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The Changle Palace

Chang'an (today's Xi'an City in Shaanxi Province) was originally a county neighboring Xianyang on the southern side of Weihe River in the Qin Dynasty (221-206BC). As a communications hub, it later became a strategic place many military commanders scrambled for. Suggested by his talented minister Zhang Liang, Liu Bang established his capital in Chang'an. In 202BC, Han Emperor Gao Zu (Liu Bang) of the Western Han Dynasty (206BC-8AD) constructed Changle Palace on the basis of the Xingle Palace of the Qin Dynasty, and moved the Han capital from Liyang to Chang'an two years later when the Changle Palace was completed.

In Chang'an there were many palaces, of which the Weiyang Palace, Changle Palace and Jianzhang Palace were the three major ones. They were collectively called the Three Han Palaces. The Changle Palace, situated on the southeastern corner of the city, had an almost square plane and was surrounded by a 10,000-meter-perimeter palace wall with a 20-meter-wide wall base. The palace covered an area of about 6 square kilometers, about one sixth of Chang'an City of the Han Dynasty. There were four gates on the four sides of the palace wall. Halls within the palace have already been severely destroyed.

In history, the Changle Palace was also called the East Palace. Famous strategist Han Xin in ancient times was murdered here by Liu Bang's wife Lu Zhi. After Liu Bang died, emperors began to live in the Weiyang Palace and the Changle Palace became the residence for queen mothers. The Changle Palace was the political center of the Western Han Dynasty and it generally consisted of four halls: Changxin Hall, Changqiu Hall, Yongshou Hall and Yongning Hall. The Changle Palace was where Liu Bang, or Emperor Gaozu, handled state affairs. After the founding of the People's Republic of China, the Shaanxi Provincial Government, the archeological department of Chinese Academy of Sciences and the National Cultural Relics Managing Committee, etc., made great efforts to research and excavation work, and made great achievements. Grand architectural sites like Changle Palace, Weiyang Palace, Gui Palace, Bei Palace and Mingguang Palace received continuous preservations and repairs. Many historical relics were excavated from Changle Palace, e.g. a large number of construction materials including rope-line board tiles, pantiles, and eave tiles with cloud patterns or Chinese characters.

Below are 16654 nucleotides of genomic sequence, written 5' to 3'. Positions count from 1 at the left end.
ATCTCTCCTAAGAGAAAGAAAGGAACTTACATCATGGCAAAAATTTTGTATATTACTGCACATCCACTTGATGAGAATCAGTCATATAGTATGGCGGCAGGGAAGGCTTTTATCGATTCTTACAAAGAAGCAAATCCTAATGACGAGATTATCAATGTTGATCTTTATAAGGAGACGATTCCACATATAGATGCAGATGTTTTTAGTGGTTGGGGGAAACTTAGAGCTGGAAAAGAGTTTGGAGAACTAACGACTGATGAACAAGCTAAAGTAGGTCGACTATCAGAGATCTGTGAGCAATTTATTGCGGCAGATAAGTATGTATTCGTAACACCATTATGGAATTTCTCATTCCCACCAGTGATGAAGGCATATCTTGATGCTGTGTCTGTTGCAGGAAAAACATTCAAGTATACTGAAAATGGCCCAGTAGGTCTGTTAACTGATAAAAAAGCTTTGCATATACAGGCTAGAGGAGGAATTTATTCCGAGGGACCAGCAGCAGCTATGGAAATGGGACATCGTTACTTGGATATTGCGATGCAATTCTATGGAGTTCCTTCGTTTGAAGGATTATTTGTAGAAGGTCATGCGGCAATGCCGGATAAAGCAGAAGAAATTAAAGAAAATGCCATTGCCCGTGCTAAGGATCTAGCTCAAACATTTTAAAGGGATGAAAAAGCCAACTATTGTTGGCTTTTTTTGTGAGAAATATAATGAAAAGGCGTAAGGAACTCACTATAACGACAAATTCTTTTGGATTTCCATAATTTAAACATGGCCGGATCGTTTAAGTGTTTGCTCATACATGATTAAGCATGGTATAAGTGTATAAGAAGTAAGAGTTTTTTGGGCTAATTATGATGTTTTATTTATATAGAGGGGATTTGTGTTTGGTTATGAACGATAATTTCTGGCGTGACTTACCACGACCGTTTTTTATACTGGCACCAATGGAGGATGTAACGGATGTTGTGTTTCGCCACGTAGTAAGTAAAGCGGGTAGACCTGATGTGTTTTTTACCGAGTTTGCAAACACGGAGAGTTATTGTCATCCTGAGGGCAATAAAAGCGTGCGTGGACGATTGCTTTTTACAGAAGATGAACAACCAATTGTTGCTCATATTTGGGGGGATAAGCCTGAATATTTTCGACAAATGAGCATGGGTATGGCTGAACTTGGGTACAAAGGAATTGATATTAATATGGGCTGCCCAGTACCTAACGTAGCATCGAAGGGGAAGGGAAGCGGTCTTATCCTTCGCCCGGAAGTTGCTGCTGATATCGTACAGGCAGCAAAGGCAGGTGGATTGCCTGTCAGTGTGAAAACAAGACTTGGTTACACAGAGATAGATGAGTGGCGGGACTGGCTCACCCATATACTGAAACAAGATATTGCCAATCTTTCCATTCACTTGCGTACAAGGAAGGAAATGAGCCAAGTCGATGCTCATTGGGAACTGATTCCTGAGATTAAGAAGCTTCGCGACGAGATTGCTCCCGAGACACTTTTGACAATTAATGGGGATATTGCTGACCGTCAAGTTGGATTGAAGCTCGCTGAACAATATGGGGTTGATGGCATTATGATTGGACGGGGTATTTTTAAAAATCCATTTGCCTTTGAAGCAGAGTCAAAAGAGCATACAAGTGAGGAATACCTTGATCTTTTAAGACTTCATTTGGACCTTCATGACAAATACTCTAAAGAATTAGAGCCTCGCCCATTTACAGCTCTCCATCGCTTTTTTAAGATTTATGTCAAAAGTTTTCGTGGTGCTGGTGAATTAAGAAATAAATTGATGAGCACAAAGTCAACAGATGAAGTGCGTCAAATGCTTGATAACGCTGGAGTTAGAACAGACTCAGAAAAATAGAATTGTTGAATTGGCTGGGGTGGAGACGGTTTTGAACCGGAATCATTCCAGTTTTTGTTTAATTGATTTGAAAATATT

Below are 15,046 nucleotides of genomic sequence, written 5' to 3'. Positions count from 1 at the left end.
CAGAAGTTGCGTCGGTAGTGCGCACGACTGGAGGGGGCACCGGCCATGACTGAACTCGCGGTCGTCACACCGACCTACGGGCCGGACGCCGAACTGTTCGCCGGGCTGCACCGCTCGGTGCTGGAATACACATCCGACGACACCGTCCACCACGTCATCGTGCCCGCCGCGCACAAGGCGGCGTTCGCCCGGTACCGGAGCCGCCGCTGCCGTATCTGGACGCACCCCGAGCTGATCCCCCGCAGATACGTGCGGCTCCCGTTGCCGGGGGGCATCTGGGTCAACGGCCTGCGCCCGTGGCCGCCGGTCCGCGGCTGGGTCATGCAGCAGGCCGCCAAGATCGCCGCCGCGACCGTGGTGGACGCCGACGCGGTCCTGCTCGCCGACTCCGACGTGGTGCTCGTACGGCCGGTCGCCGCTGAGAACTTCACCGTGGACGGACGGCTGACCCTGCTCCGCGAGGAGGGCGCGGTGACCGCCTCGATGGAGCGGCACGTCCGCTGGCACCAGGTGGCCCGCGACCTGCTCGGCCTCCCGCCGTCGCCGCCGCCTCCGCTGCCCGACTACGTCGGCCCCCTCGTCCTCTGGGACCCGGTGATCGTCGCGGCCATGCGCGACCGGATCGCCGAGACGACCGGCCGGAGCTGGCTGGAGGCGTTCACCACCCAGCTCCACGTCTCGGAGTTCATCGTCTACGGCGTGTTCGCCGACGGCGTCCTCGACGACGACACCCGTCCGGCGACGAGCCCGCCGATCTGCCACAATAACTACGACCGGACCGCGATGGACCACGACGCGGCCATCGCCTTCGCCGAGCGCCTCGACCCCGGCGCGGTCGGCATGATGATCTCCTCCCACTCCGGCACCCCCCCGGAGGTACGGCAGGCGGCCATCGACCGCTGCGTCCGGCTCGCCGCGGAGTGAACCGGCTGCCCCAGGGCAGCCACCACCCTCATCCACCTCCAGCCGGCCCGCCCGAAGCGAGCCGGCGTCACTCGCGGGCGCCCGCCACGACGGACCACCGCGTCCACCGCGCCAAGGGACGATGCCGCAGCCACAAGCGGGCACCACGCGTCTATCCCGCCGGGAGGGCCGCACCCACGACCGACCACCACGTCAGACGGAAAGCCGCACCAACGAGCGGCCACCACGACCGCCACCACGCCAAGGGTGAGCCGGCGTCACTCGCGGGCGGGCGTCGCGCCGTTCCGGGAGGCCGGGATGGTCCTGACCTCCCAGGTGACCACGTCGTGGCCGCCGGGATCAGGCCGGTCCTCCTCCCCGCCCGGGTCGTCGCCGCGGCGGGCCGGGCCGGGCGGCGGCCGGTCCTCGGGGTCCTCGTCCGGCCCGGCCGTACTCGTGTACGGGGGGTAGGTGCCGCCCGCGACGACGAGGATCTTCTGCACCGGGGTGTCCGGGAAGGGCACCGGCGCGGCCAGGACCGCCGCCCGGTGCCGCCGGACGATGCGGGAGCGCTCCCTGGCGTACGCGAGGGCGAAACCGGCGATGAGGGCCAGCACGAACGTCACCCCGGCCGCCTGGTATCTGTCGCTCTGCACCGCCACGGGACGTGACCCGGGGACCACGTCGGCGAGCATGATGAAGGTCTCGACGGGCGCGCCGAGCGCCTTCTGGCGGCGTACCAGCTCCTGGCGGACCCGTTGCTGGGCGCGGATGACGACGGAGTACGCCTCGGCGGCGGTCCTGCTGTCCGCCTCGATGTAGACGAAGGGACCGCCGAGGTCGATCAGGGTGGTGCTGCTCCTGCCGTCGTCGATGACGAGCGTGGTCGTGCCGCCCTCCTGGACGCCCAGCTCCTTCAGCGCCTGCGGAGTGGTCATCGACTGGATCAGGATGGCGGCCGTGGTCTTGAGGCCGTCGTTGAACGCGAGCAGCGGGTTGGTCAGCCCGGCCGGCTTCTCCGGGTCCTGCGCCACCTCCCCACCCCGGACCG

Recently a rare offtake was excavated from the site of the Changle Palace. Two conduits, over one meter deep underground, were made of figuline and stretched northward like huge dragons along a 57-meter-long and 1.8-meter-wide offtake. This also shows the superb level of Chinese palace architecture in the Western Han Dynasty from another aspect.

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